In the first of four diary blogs, Tamarin Norwood guides us through her response to Paul Scott’s ‘Three Queens’……
1 – Before I watched the poem…
You only get one chance to encounter a poem for the first time. On my screen in front of me, in different windows, are the video of Paul’s poem, an interview with the poet and an outline of his own view of the poem. Which to look at first?
I’m invited to respond to the poem in some way, and Paul didn’t create the poem so that I could watch it as a non-signer. He didn’t create it so that the physical forms of his signs would pre-empt their meaning; he created it assuming the forms and meanings would reach the viewer together—just as a poets writing on the page assume the shapes and sounds of their words will reach the reader simultaneously with their meanings. (Such are my own assumptions about Paul’s assumptions anyway…) And from my own perspective I want to understand the poem and I know my level one BSL exam—passed three years ago and insufficiently practised ever since—won’t do much to help me understand the poem, let alone the intricate word play I know goes on in sign poetry.
Then again, I’m very interested both in the physical morphological form of BSL and in the state of being non-fluent in a language. I’ve been asked to respond to Paul’s poem as an artist, and much of my artwork draws on problems of linguistic fluency and comprehension. I’m interested to see how this kind of linguistic form can meet me given the inadequacy of my language. So although it will impoverish my first encounter I’m inclined to watch the video on its own and without any supporting information, then to supplement it with the texts later on.
Last year I went to see a Pina Bausch dance production and didn’t want to read the synopsis or any reviews in advance. A friend was appalled and told me I wouldn’t know what was going on. But I didn’t want to ‘know what was going on’. I wanted to enjoy the bodies and their movements exactly. I wanted to handle the raw material up close, and understand for myself what was happening. And when it came to it I was engrossed in the dance and the dancers from start to end, from the tips of their fingers and teeth to the footprints the light and sound seemed to absorb into curves. Afterwards there was much discussion over which character was which and what bit happened when. It sounded confused and unsatisfying after my thrilled experience of the event. Without a synopsis my understanding of the story was certainly impoverished, but it meant the dance was all I had, so I made it do everything. And so it did.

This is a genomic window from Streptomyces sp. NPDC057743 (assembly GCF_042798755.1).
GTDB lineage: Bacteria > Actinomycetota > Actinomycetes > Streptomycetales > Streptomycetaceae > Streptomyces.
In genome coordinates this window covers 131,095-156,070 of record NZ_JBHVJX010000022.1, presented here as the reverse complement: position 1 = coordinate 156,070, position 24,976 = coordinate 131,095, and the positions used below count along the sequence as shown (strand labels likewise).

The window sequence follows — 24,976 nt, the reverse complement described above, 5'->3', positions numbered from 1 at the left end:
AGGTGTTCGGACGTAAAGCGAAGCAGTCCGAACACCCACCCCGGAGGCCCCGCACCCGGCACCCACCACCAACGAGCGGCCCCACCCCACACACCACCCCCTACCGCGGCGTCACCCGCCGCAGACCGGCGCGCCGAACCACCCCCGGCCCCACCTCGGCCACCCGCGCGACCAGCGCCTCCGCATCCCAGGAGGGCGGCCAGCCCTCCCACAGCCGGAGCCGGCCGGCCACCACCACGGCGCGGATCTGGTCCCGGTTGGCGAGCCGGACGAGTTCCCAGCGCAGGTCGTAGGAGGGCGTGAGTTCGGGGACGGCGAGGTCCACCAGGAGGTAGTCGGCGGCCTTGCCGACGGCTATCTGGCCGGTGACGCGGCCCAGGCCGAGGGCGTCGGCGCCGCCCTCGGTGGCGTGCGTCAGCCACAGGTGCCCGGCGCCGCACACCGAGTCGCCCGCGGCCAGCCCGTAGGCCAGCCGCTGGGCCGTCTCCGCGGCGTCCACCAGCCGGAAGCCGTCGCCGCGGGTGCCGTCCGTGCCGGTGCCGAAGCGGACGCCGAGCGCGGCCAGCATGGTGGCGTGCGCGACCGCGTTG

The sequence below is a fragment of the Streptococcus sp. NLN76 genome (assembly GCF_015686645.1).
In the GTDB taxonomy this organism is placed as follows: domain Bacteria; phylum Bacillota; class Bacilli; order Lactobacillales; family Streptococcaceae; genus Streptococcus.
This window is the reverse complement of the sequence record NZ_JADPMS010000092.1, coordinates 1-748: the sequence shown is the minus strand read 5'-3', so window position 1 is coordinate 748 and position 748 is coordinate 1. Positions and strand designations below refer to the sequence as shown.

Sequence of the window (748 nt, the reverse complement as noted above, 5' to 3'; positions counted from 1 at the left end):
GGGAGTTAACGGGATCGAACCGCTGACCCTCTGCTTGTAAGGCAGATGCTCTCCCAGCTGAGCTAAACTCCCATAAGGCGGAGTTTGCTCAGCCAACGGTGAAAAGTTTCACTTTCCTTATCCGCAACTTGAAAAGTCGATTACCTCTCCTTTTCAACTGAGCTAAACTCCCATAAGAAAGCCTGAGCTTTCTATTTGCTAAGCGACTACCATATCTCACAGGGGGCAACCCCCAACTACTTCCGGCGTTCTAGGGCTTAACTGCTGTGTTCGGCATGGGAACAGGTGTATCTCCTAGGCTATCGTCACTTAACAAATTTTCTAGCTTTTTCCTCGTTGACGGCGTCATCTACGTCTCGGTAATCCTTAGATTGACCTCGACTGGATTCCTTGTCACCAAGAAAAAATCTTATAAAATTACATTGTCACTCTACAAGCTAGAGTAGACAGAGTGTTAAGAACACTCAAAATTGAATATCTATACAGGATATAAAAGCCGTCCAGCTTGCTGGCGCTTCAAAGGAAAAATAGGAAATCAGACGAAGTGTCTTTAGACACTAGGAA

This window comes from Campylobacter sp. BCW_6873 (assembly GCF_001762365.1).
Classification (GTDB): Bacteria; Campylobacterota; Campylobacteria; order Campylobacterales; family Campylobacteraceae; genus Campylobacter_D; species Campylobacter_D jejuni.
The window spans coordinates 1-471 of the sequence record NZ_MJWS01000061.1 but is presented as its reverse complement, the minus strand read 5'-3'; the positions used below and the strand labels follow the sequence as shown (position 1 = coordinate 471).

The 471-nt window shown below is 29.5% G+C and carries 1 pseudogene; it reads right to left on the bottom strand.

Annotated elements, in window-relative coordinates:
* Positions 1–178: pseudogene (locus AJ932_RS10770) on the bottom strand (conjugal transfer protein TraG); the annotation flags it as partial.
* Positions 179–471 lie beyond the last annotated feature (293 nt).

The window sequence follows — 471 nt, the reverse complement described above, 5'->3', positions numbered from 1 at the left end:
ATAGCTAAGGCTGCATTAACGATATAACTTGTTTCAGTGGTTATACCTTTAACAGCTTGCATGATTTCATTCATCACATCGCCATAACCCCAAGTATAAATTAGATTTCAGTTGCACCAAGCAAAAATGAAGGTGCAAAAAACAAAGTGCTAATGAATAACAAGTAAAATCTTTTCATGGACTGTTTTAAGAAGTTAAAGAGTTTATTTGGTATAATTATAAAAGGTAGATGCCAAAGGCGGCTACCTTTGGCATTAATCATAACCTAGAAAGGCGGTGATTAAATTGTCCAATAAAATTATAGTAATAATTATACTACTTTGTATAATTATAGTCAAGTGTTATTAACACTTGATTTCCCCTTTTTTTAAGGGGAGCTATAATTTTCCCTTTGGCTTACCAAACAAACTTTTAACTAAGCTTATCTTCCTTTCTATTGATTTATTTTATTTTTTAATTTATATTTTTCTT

When I watch Paul’s movements, they will be language and not dance. I’m reminded of a reviewer’s insipid and ill-received remark that an ASL performance at New York’s Bowery had been ‘beautiful’. I don’t want to watch Paul’s movements unaccompanied by a written commentary so that I can aestheticize the form and find it ‘beautiful’, but so that I can appreciate as directly as I can the experience of encountering a new linguistic specimen and a new specimen of creative form while keeping the linguistic gap of my non-fluency in tact.
The problem is all the more complicated because of the linguistically unique form of sign languages, which sometimes make use of a kind of spatial onomatopoeia. Non-signers delight in guessing these meanings – often wildly and hilariously, but wrong or not the proximity of interpretation when I watch sign languages (not just BSL) feels different from the experience of hearing or reading unknown languages. These often erroneous interpretations cloud into the form as I watch, and mean I’m accumulating meanings despite myself.
With all this in mind—or perhaps trying to push all this out of mind—I’ll press play.